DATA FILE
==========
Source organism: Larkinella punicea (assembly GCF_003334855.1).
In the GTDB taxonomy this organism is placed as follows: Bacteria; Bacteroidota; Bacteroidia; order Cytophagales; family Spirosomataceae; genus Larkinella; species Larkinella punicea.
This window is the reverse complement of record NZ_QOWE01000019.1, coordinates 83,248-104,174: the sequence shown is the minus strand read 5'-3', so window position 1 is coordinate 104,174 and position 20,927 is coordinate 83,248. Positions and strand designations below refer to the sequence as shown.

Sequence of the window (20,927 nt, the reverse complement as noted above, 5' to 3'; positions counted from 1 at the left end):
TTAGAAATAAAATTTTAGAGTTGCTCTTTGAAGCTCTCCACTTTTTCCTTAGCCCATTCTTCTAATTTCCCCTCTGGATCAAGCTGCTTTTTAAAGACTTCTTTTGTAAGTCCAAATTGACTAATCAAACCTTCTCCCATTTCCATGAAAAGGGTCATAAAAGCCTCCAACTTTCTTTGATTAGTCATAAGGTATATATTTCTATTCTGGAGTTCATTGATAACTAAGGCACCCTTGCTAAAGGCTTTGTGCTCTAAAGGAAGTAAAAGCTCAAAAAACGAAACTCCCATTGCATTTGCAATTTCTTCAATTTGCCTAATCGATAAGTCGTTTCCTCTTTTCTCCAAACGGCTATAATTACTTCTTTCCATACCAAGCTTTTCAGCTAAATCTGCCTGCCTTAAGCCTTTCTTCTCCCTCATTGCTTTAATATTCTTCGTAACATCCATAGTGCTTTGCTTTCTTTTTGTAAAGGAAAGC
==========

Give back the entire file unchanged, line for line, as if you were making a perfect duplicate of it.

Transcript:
Source organism: Larkinella punicea (assembly GCF_003334855.1).
In the GTDB taxonomy this organism is placed as follows: Bacteria; Bacteroidota; Bacteroidia; order Cytophagales; family Spirosomataceae; genus Larkinella; species Larkinella punicea.
This window is the reverse complement of record NZ_QOWE01000019.1, coordinates 83,248-104,174: the sequence shown is the minus strand read 5'-3', so window position 1 is coordinate 104,174 and position 20,927 is coordinate 83,248. Positions and strand designations below refer to the sequence as shown.

Sequence of the window (20,927 nt, the reverse complement as noted above, 5' to 3'; positions counted from 1 at the left end):
TTAGAAATAAAATTTTAGAGTTGCTCTTTGAAGCTCTCCACTTTTTCCTTAGCCCATTCTTCTAATTTCCCCTCTGGATCAAGCTGCTTTTTAAAGACTTCTTTTGTAAGTCCAAATTGACTAATCAAACCTTCTCCCATTTCCATGAAAAGGGTCATAAAAGCCTCCAACTTTCTTTGATTAGTCATAAGGTATATATTTCTATTCTGGAGTTCATTGATAACTAAGGCACCCTTGCTAAAGGCTTTGTGCTCTAAAGGAAGTAAAAGCTCAAAAAACGAAACTCCCATTGCATTTGCAATTTCTTCAATTTGCCTAATCGATAAGTCGTTTCCTCTTTTCTCCAAACGGCTATAATTACTTCTTTCCATACCAAGCTTTTCAGCTAAATCTGCCTGCCTTAAGCCTTTCTTCTCCCTCATTGCTTTAATATTCTTCGTAACATCCATAGTGCTTTGCTTTCTTTTTGTAAAGGAAAGC